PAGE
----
Even though most of us are still in the dark about using our PowerBooks to call grandma, that may soon change. When the House voted May 10 to extend the moratorium on Net access taxes until 2006, it seemed as though the promise of free calling over the Internet might soon be realized.
But a provision inserted into a House telecommunications bill approved several days later exempts Net calls from the moratorium -- an unexpected legislative gambit by the behemoth telecommunications industry that has left proponents of Internet telephony reeling. And according to them, you'll be the one who ends up paying the price, because you'll be the one denied free or low-fee Internet phone service.
Supporters of so-called "Voice over IP," or VoIP, in industry lingo -- which has remained largely unregulated until now -- gathered Sunday at a rally to protest the May 16 legislation, which opens the door for per-minute access charges to be imposed on companies providing Internet phone service. Though oppressive June heat kept many away from the sparsely attended "Internet Freedom Rally" at the Capitol, a better indicator of the issue's magnitude was the presence of Federal Communications Commission chairman William Kennard.
To hear Kennard tell it, the cause behind the rally -- whether or not you will be able to access the Web for free or low-cost long-distance phone service -- will affect billions, both in people and dollar terms. In May, Kennard joined those who provide phone service over the Net by expressing outrage when lobbyists for the major phone companies slipped in a bit of legislation that could make their business impossible.
Kennard took to the stage and said he was "here for one reason, and that's to keep this new economy humming along." Taking great pains to underline that the issue was freedom -- and not one industry's desire to maintain its market advantage -- Kennard explained that the Internet innovation of the United States is the envy of the world because it doesn't overregulate the technology.
"As long as I'm chairman of the FCC, I'm going to do everything I can to keep this Internet free."
A consortium of VoIP executives gathered at the rally said that what happened to them in May is just the beginning of the government's infringement -- and the possible imposition of taxes -- on the Net.
"It becomes a very slippery slope," says Jan Horsfall, president and CEO of Phonefree.com, one of the leading Web-based providers of free or low-cost phone service. "In theory and in practice, this is the first bill to get into the Senate that has anything to do with taxing the Web."
At first, H.R. 1291 seemed innocuous enough. Written in response to a widely circulated rumor that the FCC was about to impose major fees on the Internet, the bill was meant to strip the FCC's authority to impose a per-minute access charge on the Internet. "To prohibit the imposition of access charges on Internet service providers, and for other purposes," the bill was titled.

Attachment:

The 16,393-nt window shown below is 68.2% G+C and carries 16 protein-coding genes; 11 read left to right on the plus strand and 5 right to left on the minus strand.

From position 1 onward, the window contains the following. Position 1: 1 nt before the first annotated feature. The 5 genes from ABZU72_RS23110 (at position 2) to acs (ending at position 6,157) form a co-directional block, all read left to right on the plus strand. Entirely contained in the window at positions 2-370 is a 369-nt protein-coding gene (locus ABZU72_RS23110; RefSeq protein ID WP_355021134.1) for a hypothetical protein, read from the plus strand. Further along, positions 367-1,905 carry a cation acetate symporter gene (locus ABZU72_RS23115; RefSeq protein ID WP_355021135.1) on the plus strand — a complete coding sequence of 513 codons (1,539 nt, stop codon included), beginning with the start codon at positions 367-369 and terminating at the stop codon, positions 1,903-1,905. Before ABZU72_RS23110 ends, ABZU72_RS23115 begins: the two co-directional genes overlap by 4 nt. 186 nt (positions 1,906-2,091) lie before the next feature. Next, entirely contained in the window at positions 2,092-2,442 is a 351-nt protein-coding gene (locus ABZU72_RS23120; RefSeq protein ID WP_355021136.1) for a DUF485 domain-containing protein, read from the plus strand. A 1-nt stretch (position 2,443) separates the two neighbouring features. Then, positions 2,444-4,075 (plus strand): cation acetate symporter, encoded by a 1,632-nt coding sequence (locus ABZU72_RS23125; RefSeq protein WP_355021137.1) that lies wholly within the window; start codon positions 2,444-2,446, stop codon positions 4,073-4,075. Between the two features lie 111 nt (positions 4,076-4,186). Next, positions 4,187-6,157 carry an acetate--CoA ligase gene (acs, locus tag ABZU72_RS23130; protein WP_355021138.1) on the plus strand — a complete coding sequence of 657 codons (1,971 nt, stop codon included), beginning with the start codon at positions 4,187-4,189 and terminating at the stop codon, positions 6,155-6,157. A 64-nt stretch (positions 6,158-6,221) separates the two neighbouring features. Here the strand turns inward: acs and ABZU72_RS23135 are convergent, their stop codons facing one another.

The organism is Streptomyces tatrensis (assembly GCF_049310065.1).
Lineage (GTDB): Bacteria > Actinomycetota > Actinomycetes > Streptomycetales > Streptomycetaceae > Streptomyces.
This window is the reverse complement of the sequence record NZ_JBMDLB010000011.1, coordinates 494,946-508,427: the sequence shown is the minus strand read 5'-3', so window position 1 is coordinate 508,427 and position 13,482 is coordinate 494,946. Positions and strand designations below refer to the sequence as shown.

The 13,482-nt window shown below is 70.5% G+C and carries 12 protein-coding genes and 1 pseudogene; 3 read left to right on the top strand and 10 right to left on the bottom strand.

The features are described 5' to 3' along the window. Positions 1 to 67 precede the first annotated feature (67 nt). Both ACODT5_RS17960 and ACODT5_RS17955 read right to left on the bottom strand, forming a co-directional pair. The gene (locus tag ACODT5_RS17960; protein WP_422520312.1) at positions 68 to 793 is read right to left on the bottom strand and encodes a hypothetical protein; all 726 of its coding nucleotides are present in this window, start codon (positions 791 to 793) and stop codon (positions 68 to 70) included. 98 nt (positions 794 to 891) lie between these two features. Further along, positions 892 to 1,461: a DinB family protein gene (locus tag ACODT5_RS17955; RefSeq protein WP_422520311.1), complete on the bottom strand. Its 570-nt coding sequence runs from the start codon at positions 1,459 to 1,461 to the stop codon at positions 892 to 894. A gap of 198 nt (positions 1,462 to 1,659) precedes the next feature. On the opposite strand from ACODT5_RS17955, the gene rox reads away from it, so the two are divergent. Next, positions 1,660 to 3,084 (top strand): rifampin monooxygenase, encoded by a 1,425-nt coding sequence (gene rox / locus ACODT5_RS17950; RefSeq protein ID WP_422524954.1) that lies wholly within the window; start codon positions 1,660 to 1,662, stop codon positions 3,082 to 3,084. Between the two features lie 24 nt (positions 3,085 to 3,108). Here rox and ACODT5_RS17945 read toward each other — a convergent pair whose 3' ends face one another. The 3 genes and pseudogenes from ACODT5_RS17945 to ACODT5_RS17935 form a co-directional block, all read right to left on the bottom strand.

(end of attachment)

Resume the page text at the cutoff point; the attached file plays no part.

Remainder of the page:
But before the bill was reported out of the Commerce Committee -- at a point Horsfall calls "the 11th hour" -- Rep. Fred Upton, R-Mich., made an unusual addition to the "other purposes," adding the provision that went unnoticed by VoIP advocates, including Kennard.
"I literally heard about it after the bill was passed," the FCC commissioner said in an interview with Salon. "No one ever expected that the bill would have anything to do with IP telephony."
But suddenly it did. "If this tax got imposed on us, or [competitor] Dialpad, it would crush these companies, it would kill us," says Horsfall. "It would stifle innovation."
Peter Hewitt, vice president of communications for Dialpad, seconds this. "To try to hamper growth at this point in its early stage is madness," he says.
Surely House Republicans wouldn't ever impose a tax on VoIP users, you say? Think again. The Upton amendment embodies the classic conundrum for House Republicans ever since they barnstormed the Capitol in November 1994 and wrenched control of the institution from tax-happy Democrats. Sums up one House source: "They always have this conflict between their ideology and what the largest player in the business thinks."
In this case, the source says, "the big Bell companies are telling them what to do."
So much so, in fact, that when Rep. Ed Markey, D-Mass., offered an amendment that would have kept the exemption in place -- but as a flat fee, not on a per-minute basis -- the amendment was defeated.
An Upton spokesman says that the VoIPs are making a big deal out of nothing. "From day one it was clear that this bill was dealing with 'data transfers,' not 'voice transfers,'" says Mike Waldron.
But Michelle Tober, a spokesperson for the U.S. Telecom Association, a trade industry group that represents the Bell companies, is a bit more forthcoming. "We were concerned that the bill would have some impact on Internet telephony, so we worked on the committee level." From USTA's point of view, she says, "Voice calls should be treated the same, regardless of the medium they travel on."
Translation: You shouldn't get free or low-cost long-distance phone service on the Net, because VoIPs get to play by different rules.